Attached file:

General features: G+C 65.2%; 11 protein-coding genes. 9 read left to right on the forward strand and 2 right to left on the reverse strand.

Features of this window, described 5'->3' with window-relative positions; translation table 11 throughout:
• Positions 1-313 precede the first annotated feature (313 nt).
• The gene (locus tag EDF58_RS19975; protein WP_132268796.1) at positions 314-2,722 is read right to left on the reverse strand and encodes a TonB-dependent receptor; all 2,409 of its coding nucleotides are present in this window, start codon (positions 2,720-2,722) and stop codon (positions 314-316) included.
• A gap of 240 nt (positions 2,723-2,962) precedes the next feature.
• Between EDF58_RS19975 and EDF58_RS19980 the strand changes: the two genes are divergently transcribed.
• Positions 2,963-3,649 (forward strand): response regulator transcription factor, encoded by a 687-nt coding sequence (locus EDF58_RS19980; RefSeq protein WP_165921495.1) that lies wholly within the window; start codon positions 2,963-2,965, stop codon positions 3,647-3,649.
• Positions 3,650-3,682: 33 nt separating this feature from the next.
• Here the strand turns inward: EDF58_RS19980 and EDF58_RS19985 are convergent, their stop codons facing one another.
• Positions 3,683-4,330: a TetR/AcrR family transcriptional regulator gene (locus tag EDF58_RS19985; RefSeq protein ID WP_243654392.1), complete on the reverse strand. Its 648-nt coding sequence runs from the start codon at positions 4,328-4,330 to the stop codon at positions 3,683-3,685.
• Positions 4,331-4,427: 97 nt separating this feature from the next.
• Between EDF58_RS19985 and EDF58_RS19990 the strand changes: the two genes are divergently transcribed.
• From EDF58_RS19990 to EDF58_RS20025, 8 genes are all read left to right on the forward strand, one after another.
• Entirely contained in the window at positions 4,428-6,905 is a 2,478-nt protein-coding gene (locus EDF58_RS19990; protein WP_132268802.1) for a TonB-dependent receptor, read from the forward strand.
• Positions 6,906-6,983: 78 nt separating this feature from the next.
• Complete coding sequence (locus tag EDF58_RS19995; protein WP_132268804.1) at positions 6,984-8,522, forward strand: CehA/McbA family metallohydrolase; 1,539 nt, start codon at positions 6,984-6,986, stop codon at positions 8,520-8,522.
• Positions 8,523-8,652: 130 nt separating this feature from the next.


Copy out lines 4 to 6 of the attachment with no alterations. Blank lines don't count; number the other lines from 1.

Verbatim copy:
• The gene (locus tag EDF58_RS19975; protein WP_132268796.1) at positions 314-2,722 is read right to left on the reverse strand and encodes a TonB-dependent receptor; all 2,409 of its coding nucleotides are present in this window, start codon (positions 2,720-2,722) and stop codon (positions 314-316) included.
• A gap of 240 nt (positions 2,723-2,962) precedes the next feature.
• Between EDF58_RS19975 and EDF58_RS19980 the strand changes: the two genes are divergently transcribed.